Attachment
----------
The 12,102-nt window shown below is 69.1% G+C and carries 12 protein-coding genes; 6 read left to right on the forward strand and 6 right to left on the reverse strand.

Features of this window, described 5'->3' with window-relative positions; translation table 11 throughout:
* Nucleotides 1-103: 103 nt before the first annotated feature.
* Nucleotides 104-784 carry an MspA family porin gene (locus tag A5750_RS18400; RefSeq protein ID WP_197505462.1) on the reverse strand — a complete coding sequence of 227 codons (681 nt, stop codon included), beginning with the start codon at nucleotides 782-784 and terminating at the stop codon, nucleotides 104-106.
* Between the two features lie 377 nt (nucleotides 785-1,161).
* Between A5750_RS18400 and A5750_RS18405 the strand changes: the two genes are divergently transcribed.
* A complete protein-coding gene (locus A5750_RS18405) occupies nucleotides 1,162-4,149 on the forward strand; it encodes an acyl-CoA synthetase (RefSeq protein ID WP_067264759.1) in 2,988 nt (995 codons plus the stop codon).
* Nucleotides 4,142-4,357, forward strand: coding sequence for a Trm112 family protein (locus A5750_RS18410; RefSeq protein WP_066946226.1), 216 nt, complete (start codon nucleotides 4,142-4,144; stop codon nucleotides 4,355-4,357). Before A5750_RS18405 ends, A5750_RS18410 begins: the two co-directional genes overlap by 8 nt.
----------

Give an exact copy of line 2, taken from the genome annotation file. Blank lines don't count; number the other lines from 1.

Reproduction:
Features of this window, described 5'->3' with window-relative positions; translation table 11 throughout: